Wednesday, August 29, 2012
No one knows what to expect on the field when Penn State football kicks off the post-Paterno era this weekend, but one thing it appears we can count on is a tight playlist on the stadium sound system.
University officials have confirmed that Neil Diamond's "Sweet Caroline" will no longer be played at Nittany Lions home games, although they insist it has nothing to do with the song's lyrics, which include "Hands, touching hands, reaching out, touching you, touching me." According to a Penn State spokesman, Sweet Caroline was dropped as part of a routine playlist rotation, and the decision is unrelated to the Jerry Sandusky child sex scandal. And if you believe that, perhaps I can interest you in some Florida swampland, a prime patch of Brazilian rain forest or a lovely stretch of Mongolian desert. Presumably, if a song as innocuous as Sweet Caroline is getting the hook, we won't be hearing the the Doors' "Touch Me," Journey's "Lovin', Touchin', Squeezin'" or MC Hammer's "You Can't Touch This" at Penn State games. While they're at it, maybe they should ban the term "touchdown" in favor of the less offensive "six point scoring play."
It's one thing to forego due process and throw a dead man under the bus with the benefit of little more than sanctimonious hindsight - and even though I don't agree with it, I understand the expediency in making Joe Paterno a scapegoat to the point where he's come to symbolize the scandal more than the actual perpetrator - but the Sweet Caroline episode is confirmation that panic and paranoia have officially trumped common sense at Penn State.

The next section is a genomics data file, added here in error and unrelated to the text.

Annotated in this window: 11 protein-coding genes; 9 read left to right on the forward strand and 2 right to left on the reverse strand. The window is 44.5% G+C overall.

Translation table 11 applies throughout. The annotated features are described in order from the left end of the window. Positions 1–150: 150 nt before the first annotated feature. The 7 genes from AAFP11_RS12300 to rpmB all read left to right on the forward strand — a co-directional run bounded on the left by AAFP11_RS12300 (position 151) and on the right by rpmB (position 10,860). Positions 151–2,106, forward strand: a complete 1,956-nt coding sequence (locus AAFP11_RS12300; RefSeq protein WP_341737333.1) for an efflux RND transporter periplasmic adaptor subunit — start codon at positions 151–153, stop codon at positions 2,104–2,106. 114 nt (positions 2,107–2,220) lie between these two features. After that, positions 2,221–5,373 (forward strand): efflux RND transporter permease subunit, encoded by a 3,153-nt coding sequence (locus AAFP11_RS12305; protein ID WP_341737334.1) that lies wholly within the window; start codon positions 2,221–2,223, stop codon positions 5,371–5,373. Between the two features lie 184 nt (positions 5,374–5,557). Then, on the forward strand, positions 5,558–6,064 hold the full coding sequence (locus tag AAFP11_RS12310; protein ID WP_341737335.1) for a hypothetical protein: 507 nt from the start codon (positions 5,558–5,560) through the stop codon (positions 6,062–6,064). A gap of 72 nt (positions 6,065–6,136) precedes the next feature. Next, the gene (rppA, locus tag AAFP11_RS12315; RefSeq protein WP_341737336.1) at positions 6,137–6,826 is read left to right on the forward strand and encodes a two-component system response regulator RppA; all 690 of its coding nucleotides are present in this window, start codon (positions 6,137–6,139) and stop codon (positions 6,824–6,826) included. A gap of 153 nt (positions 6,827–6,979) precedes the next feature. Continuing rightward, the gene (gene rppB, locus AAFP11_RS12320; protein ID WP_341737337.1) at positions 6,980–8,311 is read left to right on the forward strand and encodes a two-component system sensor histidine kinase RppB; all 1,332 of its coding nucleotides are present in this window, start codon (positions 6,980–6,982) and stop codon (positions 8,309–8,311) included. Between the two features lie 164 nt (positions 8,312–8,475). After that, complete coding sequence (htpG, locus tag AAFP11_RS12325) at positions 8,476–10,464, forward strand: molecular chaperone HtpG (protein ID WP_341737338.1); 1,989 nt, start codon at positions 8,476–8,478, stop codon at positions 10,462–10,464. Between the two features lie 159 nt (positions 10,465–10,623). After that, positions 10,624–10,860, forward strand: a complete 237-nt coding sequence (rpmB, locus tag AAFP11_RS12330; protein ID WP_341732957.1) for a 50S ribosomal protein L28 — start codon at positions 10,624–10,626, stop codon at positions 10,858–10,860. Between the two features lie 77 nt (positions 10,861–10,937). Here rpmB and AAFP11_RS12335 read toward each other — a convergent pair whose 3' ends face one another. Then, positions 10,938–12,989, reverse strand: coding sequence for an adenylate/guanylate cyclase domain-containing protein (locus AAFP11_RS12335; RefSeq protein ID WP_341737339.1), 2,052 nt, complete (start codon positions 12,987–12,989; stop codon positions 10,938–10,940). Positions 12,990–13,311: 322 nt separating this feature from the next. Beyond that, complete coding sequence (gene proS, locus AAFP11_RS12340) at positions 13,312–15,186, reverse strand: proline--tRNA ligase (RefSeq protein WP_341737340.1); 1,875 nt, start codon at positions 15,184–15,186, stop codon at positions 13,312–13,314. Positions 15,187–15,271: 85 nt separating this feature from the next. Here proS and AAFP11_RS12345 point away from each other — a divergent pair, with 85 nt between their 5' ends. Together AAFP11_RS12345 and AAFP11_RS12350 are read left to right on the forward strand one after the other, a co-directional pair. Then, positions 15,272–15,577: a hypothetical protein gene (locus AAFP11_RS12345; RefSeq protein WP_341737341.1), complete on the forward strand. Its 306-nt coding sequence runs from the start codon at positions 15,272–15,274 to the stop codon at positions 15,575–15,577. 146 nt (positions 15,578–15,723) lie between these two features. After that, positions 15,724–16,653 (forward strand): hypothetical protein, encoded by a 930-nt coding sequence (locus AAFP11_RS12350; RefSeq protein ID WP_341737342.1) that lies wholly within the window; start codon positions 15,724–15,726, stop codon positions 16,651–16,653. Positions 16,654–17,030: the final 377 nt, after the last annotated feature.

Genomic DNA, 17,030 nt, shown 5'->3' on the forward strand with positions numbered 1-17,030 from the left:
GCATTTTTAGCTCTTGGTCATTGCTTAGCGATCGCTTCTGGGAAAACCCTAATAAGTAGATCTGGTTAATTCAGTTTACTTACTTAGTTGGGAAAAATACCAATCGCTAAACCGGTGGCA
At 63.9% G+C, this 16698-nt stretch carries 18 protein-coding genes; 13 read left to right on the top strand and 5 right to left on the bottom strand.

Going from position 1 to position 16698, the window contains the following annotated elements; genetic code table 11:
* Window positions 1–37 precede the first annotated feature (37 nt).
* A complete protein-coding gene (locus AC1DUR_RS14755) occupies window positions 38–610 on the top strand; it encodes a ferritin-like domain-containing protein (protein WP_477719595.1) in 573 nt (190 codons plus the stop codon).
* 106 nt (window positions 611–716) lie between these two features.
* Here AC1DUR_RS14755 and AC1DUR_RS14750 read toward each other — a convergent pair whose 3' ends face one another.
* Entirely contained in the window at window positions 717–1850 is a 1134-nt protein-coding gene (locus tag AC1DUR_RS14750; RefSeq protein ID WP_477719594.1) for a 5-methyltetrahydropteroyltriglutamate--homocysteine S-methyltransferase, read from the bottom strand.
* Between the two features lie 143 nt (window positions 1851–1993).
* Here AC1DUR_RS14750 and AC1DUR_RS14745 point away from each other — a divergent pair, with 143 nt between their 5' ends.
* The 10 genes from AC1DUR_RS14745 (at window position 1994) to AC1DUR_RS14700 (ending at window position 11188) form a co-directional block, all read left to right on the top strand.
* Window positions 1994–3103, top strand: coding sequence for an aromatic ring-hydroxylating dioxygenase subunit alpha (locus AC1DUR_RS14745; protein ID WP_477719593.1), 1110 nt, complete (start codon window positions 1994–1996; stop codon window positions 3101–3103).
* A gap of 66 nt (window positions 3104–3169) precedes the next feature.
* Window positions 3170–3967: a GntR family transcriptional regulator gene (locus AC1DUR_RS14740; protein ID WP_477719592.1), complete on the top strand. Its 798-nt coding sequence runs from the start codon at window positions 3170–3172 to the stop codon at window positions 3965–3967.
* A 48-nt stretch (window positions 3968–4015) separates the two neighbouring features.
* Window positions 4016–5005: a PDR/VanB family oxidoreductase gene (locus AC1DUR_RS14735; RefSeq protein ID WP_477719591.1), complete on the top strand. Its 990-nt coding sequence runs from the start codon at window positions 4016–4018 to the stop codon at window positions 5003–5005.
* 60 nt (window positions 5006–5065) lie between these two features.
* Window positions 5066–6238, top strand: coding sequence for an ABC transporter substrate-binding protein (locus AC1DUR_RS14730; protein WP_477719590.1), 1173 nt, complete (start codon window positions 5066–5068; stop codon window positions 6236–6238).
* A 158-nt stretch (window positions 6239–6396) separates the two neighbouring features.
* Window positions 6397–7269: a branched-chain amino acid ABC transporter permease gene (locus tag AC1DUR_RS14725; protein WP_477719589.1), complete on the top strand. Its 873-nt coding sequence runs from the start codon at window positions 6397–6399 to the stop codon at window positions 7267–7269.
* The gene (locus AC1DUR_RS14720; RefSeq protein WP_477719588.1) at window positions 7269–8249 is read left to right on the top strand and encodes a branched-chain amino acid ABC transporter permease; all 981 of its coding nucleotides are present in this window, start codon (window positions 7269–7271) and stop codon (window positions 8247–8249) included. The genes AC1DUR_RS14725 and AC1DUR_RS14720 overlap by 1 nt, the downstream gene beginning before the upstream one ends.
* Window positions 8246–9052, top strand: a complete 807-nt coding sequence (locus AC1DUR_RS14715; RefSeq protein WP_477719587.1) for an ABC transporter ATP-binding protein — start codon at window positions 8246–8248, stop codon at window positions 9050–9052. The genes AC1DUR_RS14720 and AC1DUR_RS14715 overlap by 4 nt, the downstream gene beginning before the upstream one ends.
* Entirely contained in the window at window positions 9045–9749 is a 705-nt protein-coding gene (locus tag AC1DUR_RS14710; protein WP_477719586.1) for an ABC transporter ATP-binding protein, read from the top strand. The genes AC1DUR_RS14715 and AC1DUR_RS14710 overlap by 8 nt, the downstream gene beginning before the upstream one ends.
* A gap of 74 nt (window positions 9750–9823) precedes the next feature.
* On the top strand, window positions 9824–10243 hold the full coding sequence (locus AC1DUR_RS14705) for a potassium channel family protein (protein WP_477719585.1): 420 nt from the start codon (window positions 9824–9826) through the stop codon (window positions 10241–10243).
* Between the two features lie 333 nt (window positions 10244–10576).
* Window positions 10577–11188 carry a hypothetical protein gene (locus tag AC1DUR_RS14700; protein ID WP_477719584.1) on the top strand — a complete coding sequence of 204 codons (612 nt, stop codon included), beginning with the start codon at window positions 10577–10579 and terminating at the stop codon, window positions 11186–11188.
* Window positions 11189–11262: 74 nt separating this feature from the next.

Wednesday, August 22, 2012
Regardless of his motives and whether or not he actually makes it back to the major leagues, Roger Clemens' return to baseball at the age of 50 has introduced us to one of the most delightfully named franchises in all of professional sports.
If you had asked me before yesterday who or what the Sugar Land Skeeters are, I'd have guessed an indie rock-a-billy music trio or a brand of candied yam available only at IHOP franchises south of the Mason-Dixon line. I also like the Toledo Mud Hens, Vermont Lake Monsters and Lehigh Valley Iron Pigs, but for a combination town AND team name, it's tough to beat the Texas-based Sugar Land Skeeters, not only for the name itself but because of how it rolls off the tongue of a native Texan.
The Skeeters also represent part of an inadvertent public relations campaign that continues to rehabilitate the image of a relatively useless, highly annoying and sometimes lethal insect. From being the namesake of the RAF's most celebrated fighter bomber of World War Two to having an entire youth sports league division named after it, the mosquito has enjoyed an unprecedented run of good press compared to other disease-bearing or parasitic life forms. That I'm aware of, there are no Quad City Dengue Beetles, Amarillo Ringworms or Fort Wayne Rabid Fruit Bats competing in any of the various professional and semi-pro leagues across North America.